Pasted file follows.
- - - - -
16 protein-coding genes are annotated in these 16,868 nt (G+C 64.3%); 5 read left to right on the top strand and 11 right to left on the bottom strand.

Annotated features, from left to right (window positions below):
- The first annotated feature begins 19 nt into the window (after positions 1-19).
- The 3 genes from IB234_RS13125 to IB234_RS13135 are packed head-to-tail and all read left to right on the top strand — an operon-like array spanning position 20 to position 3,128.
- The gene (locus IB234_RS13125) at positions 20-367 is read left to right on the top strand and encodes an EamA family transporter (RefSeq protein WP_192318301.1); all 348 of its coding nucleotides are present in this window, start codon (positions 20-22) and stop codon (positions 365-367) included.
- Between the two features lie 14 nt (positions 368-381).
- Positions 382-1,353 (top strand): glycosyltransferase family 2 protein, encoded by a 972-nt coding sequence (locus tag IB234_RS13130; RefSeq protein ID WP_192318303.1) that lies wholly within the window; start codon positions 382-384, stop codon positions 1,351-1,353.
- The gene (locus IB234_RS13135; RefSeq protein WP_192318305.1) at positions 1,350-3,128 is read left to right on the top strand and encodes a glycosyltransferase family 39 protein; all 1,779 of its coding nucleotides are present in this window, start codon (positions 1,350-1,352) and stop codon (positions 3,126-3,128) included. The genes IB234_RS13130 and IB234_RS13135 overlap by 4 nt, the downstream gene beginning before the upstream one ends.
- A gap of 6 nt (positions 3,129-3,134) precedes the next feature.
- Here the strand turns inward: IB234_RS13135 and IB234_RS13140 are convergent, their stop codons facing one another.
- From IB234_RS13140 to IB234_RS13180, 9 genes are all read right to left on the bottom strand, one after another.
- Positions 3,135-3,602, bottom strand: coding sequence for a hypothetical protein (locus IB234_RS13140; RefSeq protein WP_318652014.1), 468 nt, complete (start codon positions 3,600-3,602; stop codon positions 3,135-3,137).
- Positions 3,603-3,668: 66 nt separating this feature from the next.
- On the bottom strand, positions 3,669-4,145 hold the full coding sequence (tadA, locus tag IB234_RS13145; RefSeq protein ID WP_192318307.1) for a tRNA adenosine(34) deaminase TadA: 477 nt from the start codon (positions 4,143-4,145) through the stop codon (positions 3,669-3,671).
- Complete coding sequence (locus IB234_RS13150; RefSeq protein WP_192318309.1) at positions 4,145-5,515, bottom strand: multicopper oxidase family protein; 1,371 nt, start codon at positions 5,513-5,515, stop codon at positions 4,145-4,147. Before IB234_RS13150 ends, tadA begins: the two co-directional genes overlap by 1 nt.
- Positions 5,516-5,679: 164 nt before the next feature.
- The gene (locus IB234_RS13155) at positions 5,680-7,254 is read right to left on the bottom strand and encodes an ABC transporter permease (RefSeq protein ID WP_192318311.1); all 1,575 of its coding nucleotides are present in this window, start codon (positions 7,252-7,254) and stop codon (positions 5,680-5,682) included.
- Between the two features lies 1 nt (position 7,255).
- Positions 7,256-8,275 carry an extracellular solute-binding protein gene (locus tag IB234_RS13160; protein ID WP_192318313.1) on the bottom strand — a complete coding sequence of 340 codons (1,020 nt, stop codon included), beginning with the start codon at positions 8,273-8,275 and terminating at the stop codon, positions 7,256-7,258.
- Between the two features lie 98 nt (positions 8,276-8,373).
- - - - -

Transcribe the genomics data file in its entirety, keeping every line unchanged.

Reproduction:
16 protein-coding genes are annotated in these 16,868 nt (G+C 64.3%); 5 read left to right on the top strand and 11 right to left on the bottom strand.

Annotated features, from left to right (window positions below):
- The first annotated feature begins 19 nt into the window (after positions 1-19).
- The 3 genes from IB234_RS13125 to IB234_RS13135 are packed head-to-tail and all read left to right on the top strand — an operon-like array spanning position 20 to position 3,128.
- The gene (locus IB234_RS13125) at positions 20-367 is read left to right on the top strand and encodes an EamA family transporter (RefSeq protein WP_192318301.1); all 348 of its coding nucleotides are present in this window, start codon (positions 20-22) and stop codon (positions 365-367) included.
- Between the two features lie 14 nt (positions 368-381).
- Positions 382-1,353 (top strand): glycosyltransferase family 2 protein, encoded by a 972-nt coding sequence (locus tag IB234_RS13130; RefSeq protein ID WP_192318303.1) that lies wholly within the window; start codon positions 382-384, stop codon positions 1,351-1,353.
- The gene (locus IB234_RS13135; RefSeq protein WP_192318305.1) at positions 1,350-3,128 is read left to right on the top strand and encodes a glycosyltransferase family 39 protein; all 1,779 of its coding nucleotides are present in this window, start codon (positions 1,350-1,352) and stop codon (positions 3,126-3,128) included. The genes IB234_RS13130 and IB234_RS13135 overlap by 4 nt, the downstream gene beginning before the upstream one ends.
- A gap of 6 nt (positions 3,129-3,134) precedes the next feature.
- Here the strand turns inward: IB234_RS13135 and IB234_RS13140 are convergent, their stop codons facing one another.
- From IB234_RS13140 to IB234_RS13180, 9 genes are all read right to left on the bottom strand, one after another.
- Positions 3,135-3,602, bottom strand: coding sequence for a hypothetical protein (locus IB234_RS13140; RefSeq protein WP_318652014.1), 468 nt, complete (start codon positions 3,600-3,602; stop codon positions 3,135-3,137).
- Positions 3,603-3,668: 66 nt separating this feature from the next.
- On the bottom strand, positions 3,669-4,145 hold the full coding sequence (tadA, locus tag IB234_RS13145; RefSeq protein ID WP_192318307.1) for a tRNA adenosine(34) deaminase TadA: 477 nt from the start codon (positions 4,143-4,145) through the stop codon (positions 3,669-3,671).
- Complete coding sequence (locus IB234_RS13150; RefSeq protein WP_192318309.1) at positions 4,145-5,515, bottom strand: multicopper oxidase family protein; 1,371 nt, start codon at positions 5,513-5,515, stop codon at positions 4,145-4,147. Before IB234_RS13150 ends, tadA begins: the two co-directional genes overlap by 1 nt.
- Positions 5,516-5,679: 164 nt before the next feature.
- The gene (locus IB234_RS13155) at positions 5,680-7,254 is read right to left on the bottom strand and encodes an ABC transporter permease (RefSeq protein ID WP_192318311.1); all 1,575 of its coding nucleotides are present in this window, start codon (positions 7,252-7,254) and stop codon (positions 5,680-5,682) included.
- Between the two features lies 1 nt (position 7,255).
- Positions 7,256-8,275 carry an extracellular solute-binding protein gene (locus tag IB234_RS13160; protein ID WP_192318313.1) on the bottom strand — a complete coding sequence of 340 codons (1,020 nt, stop codon included), beginning with the start codon at positions 8,273-8,275 and terminating at the stop codon, positions 7,256-7,258.
- Between the two features lie 98 nt (positions 8,276-8,373).